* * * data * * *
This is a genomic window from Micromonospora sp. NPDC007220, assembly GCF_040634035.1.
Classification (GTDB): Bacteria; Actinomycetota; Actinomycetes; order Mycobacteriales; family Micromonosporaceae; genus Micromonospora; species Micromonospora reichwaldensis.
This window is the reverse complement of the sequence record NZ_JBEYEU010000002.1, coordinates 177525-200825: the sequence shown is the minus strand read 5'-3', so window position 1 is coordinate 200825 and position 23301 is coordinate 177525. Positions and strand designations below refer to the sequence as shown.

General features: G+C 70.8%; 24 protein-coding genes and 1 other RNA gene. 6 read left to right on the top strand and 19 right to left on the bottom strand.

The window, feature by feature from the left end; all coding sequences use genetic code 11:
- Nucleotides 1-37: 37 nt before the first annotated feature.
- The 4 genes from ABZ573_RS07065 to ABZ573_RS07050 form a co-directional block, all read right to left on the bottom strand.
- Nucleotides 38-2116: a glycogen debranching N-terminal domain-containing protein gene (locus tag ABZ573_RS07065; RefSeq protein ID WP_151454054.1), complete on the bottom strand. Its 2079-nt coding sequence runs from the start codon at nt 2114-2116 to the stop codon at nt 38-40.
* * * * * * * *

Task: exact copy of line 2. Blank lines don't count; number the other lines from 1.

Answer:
Classification (GTDB): Bacteria; Actinomycetota; Actinomycetes; order Mycobacteriales; family Micromonosporaceae; genus Micromonospora; species Micromonospora reichwaldensis.